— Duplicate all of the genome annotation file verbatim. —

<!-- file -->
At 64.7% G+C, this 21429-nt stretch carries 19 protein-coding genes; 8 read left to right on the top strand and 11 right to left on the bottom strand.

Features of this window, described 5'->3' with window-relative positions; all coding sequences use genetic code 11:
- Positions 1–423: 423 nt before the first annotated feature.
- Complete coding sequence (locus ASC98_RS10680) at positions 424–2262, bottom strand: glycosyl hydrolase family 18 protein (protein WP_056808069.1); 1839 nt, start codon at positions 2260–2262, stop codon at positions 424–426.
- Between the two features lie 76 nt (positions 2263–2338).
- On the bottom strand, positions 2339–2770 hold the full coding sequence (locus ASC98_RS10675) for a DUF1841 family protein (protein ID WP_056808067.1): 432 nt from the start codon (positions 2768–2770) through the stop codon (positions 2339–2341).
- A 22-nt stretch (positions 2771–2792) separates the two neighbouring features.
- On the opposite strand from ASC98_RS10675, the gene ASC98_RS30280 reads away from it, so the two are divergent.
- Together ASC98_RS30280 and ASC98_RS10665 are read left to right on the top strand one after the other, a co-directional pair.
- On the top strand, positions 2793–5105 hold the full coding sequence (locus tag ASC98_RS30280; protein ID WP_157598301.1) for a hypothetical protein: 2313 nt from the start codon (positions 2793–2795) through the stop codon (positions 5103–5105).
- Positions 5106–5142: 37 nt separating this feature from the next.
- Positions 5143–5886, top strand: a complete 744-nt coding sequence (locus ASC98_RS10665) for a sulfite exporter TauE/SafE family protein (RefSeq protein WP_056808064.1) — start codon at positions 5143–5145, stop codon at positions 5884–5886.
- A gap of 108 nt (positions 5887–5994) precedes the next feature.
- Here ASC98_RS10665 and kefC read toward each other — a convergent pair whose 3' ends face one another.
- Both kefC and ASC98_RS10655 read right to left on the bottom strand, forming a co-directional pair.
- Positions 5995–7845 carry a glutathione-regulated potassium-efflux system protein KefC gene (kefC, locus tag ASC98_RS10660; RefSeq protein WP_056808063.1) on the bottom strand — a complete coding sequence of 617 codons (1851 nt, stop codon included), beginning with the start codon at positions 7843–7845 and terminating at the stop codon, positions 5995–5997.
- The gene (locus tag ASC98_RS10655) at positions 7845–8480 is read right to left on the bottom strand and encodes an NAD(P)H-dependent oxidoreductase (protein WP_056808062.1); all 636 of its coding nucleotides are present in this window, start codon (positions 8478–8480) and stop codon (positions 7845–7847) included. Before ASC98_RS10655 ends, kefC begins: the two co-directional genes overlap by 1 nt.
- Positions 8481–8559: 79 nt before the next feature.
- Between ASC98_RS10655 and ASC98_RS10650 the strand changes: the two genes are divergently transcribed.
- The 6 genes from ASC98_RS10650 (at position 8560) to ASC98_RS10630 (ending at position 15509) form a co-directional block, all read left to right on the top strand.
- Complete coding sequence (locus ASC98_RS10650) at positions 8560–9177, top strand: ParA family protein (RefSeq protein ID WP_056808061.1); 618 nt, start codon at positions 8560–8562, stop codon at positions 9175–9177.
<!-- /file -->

At 64.7% G+C, this 21429-nt stretch carries 19 protein-coding genes; 8 read left to right on the top strand and 11 right to left on the bottom strand.

Features of this window, described 5'->3' with window-relative positions; all coding sequences use genetic code 11:
- Positions 1–423: 423 nt before the first annotated feature.
- Complete coding sequence (locus ASC98_RS10680) at positions 424–2262, bottom strand: glycosyl hydrolase family 18 protein (protein WP_056808069.1); 1839 nt, start codon at positions 2260–2262, stop codon at positions 424–426.
- Between the two features lie 76 nt (positions 2263–2338).
- On the bottom strand, positions 2339–2770 hold the full coding sequence (locus ASC98_RS10675) for a DUF1841 family protein (protein ID WP_056808067.1): 432 nt from the start codon (positions 2768–2770) through the stop codon (positions 2339–2341).
- A 22-nt stretch (positions 2771–2792) separates the two neighbouring features.
- On the opposite strand from ASC98_RS10675, the gene ASC98_RS30280 reads away from it, so the two are divergent.
- Together ASC98_RS30280 and ASC98_RS10665 are read left to right on the top strand one after the other, a co-directional pair.
- On the top strand, positions 2793–5105 hold the full coding sequence (locus tag ASC98_RS30280; protein ID WP_157598301.1) for a hypothetical protein: 2313 nt from the start codon (positions 2793–2795) through the stop codon (positions 5103–5105).
- Positions 5106–5142: 37 nt separating this feature from the next.
- Positions 5143–5886, top strand: a complete 744-nt coding sequence (locus ASC98_RS10665) for a sulfite exporter TauE/SafE family protein (RefSeq protein WP_056808064.1) — start codon at positions 5143–5145, stop codon at positions 5884–5886.
- A gap of 108 nt (positions 5887–5994) precedes the next feature.
- Here ASC98_RS10665 and kefC read toward each other — a convergent pair whose 3' ends face one another.
- Both kefC and ASC98_RS10655 read right to left on the bottom strand, forming a co-directional pair.
- Positions 5995–7845 carry a glutathione-regulated potassium-efflux system protein KefC gene (kefC, locus tag ASC98_RS10660; RefSeq protein WP_056808063.1) on the bottom strand — a complete coding sequence of 617 codons (1851 nt, stop codon included), beginning with the start codon at positions 7843–7845 and terminating at the stop codon, positions 5995–5997.
- The gene (locus tag ASC98_RS10655) at positions 7845–8480 is read right to left on the bottom strand and encodes an NAD(P)H-dependent oxidoreductase (protein WP_056808062.1); all 636 of its coding nucleotides are present in this window, start codon (positions 8478–8480) and stop codon (positions 7845–7847) included. Before ASC98_RS10655 ends, kefC begins: the two co-directional genes overlap by 1 nt.
- Positions 8481–8559: 79 nt before the next feature.
- Between ASC98_RS10655 and ASC98_RS10650 the strand changes: the two genes are divergently transcribed.
- The 6 genes from ASC98_RS10650 (at position 8560) to ASC98_RS10630 (ending at position 15509) form a co-directional block, all read left to right on the top strand.
- Complete coding sequence (locus ASC98_RS10650) at positions 8560–9177, top strand: ParA family protein (RefSeq protein ID WP_056808061.1); 618 nt, start codon at positions 8560–8562, stop codon at positions 9175–9177.